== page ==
I first heard the Pierce College Jazz Ensemble at the IAJE Conference in Long Beach, CA, in January 2001 and was quite impressed, enough so to ask director Norm Wallen to keep me in mind for reviews if the ensemble were to record any CDs. After sending a master of the band’s performance at the conference, Norm followed up with these two albums, the band’s first “official” recordings ( The Weekly Dance
came first), which show clearly why many observers consider the ensemble from Lakewood to be Washington state’s “best kept musical secret.” Clearly, that is, except for over–all sound quality, which is more cloudy than clear, muddying myriad ensemble passages, masking the rhythm section, squeezing vitality from the atmosphere and routinely sabotaging Nelda Milligan’s every effort to make the piano sound agreeable. Even more unnerving, my copy of Pierced Ears
arrived complete with audio glitches that rendered the opening track, Jim McNeely’s “Blue Note,” unlistenable. Sounded like some gremlin kept pulling the plug on the recording apparatus. There were a couple missteps on the second track, “Joy!,” after which the bugs left town for awhile, returning toward the end of “MacArthur Park” and making themselves at home on “Blues for Kenny” and “Just Friends.” The disc isn’t unplayable, only irksome enough to dampen one’s appreciation of what is otherwise an essentially admirable session. Apparently, many (perhaps all) of the ensemble’s members are part–time students at the community college who either play professionally or for fun in the Puget Sound area — at least, that is what is indicated in the liner notes. In any case, the PCJE earned top honors in the “open division” at last year’s Lionel Hampton and Reno Jazz Festivals, and once one gets past the subpar sound and technical flaws on these albums it’s not hard to understand why. The Weekly Dance
opens with a spirited reading of Bill Holman’s fast and furious “Daily Dance,” on which brass and reeds compete for the blue ribbon and the skirmish ends in a draw. The leisurely “Du Velours” is a showcase for lead trombonist Richard Lopez, Bret Zvacek’s high–powered arrangement of “Harlem Nocturne” another opportunity for brass and saxophones to bare their formidable chops, with the reedmen earning a close decision, as they do also on Tom Kubis’ Nestico–like “Rhythm Machine.” After a shaky start, Don Menza’s dynamic “Samba de Rollins” settles into a happy groove, and Stan Kenton’s lovely arrangement of “All the Things You Are” is nicely played by the ensemble. Next up is tenor saxophonist Mark Thome’s swinging parody, “All the Things You Ain’t,” on which the soloists are long–time friends and former high school classmates Bob Coyner (trumpet) and Keith Klawitter (alto sax). The Lennie Niehaus arrangement of “Between the Devil and the Deep Blue Sea” is another winner (how could it not be?), and the ’bone section turns in some excellent unison work on Roger Holmes’ “Burbank Sackbutt [trombone] Brigade.” The ensemble rings down the curtain with another exemplary Bill Holman chart, “Stompin’ at the Savoy,” and like most other bands manages to play it a shade too slowly. Soloists who caught our ear on Weekly Dance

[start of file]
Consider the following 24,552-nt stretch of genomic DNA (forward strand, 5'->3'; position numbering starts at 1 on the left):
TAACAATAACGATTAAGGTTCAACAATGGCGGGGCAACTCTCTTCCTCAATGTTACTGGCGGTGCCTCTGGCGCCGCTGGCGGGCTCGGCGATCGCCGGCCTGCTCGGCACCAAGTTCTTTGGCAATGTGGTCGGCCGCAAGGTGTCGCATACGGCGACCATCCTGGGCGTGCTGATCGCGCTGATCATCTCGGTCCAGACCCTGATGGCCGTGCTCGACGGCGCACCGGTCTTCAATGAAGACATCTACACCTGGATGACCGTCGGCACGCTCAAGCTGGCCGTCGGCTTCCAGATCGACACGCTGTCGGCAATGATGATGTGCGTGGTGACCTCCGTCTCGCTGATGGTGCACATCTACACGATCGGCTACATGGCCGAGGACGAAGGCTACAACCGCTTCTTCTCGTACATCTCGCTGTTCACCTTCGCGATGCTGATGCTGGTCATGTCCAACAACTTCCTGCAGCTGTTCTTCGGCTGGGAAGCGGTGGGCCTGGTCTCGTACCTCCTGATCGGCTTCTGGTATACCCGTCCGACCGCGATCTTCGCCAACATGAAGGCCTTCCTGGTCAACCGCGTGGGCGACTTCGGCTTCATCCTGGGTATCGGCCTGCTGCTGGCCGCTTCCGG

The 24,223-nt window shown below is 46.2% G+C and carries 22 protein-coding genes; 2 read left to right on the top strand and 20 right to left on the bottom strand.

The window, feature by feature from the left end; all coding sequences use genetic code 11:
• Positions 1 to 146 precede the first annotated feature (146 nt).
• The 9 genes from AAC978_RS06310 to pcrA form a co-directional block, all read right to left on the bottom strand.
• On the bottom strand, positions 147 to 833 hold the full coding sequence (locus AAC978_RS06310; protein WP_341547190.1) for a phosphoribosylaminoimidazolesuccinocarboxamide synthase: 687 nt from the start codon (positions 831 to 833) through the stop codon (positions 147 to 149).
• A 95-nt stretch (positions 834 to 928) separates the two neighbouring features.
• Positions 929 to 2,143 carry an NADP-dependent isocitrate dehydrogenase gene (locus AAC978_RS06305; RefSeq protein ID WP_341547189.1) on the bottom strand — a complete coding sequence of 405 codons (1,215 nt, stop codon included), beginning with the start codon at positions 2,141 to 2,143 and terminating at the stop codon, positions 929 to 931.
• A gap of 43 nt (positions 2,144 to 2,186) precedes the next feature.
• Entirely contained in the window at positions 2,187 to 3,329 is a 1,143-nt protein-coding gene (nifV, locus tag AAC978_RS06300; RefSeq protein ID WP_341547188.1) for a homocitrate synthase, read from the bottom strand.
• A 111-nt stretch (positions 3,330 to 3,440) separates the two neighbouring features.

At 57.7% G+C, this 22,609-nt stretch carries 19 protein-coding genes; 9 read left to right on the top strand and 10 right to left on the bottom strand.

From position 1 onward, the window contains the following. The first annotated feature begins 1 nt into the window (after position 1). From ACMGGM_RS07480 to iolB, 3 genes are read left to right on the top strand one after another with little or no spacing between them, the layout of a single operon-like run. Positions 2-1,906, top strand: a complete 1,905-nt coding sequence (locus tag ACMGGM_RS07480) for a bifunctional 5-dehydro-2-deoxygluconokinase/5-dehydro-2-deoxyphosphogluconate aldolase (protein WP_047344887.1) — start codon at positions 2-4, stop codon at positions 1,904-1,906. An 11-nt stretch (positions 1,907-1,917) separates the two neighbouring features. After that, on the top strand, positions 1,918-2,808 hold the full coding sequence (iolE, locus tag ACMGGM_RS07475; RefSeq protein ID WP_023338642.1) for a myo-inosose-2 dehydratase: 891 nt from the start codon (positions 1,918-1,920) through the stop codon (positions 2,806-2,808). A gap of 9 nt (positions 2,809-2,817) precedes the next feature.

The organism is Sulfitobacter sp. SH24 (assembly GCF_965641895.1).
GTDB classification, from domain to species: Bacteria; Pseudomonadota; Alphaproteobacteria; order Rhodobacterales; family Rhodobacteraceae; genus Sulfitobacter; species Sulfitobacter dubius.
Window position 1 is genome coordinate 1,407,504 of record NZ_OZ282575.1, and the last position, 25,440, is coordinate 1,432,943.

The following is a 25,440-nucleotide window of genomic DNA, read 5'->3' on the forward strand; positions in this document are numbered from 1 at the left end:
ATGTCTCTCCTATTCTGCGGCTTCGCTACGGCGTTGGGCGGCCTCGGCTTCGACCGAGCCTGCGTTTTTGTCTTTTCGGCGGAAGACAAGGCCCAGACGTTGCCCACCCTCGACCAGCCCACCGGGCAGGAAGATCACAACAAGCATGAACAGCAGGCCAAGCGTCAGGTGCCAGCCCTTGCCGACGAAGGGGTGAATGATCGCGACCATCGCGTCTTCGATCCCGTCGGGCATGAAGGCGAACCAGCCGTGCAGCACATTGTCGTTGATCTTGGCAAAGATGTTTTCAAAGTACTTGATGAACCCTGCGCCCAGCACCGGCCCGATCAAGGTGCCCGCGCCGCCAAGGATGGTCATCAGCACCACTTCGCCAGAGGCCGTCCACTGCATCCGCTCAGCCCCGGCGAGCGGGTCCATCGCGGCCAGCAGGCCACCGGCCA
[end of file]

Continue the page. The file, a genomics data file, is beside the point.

included Lopez, Klawitter, Coyner, alto Matt Townsend and drummer Dale Drenner.
Too bad about the audio lapses on “Blue Note,” which opens Pierced Ears,
as it is one of McNeely’s more arresting compositions, one that has been unheard since it was recorded a number of years ago by the Vanguard Jazz Orchestra. Gerry Niewood’s “Joy!” lives up to its name, with more snug blowing by the ensemble and bright solos from flugel Tracey Hooker and alto Kareem Kandi. Bill Holman wrote the driving “Front Runner” and arranged the ballad “Lover Man,” a showcase for the band’s impressive Russian–born tenor saxophonist, Alexey Nikolaev, whose extended a cappella
cadenza is arguably the album’s high point. ”Pontieo,” an irresistibly appealing Latin number, gives lead trumpeter Frank Minear a chance to draw a bead on the stratosphere, and his aim is unerring, as it is throughout each of these albums. Johnny Mandel’s “Emily,” arranged by Roger Holmes, summons Lopez center stage for a buoyant salute to one of his mentors, the great Carl Fontana. Wallen arranged Chick Corea’s funky “Chameleon,” the Monkish “I Remember Sarah” and the Beatles’ chestnut, “MacArthur Park,” on which Minear mirrors Maynard Ferguson, the reeds cruise through a mind–bending soli section and lead trombonist Peter Klinzman fashions a persuasive statement of his own (while the aforementioned glitches reappear near the end of the track). The last two numbers, Dennis Mackrel’s “Blues for Kenny” and Rob McConnell’s sparkling arrangement of “Just Friends,” are so defective on my copy of the album that the less said about them the better. Notable soloists on this go–round include Lopez, Drenner, Klinzman, Hooker, Nikolaev, Coyner, altos Matt Townsend and Kareem Kandi, tenor Cliff Colon and bassist Chuck Kistler.
Much more could be written but two observations may suffice: (1) Wallen has put together an admirable ensemble out in Lakewood, and (2) neither of these subpar albums offers a credible picture of its prowess.
Contact: Pierce College Jazz Ensemble, 9401 Farwest Drive SW, Lakewood, WA 98498–1999. Phone 360–866–9014; e–mail firstname.lastname@example.org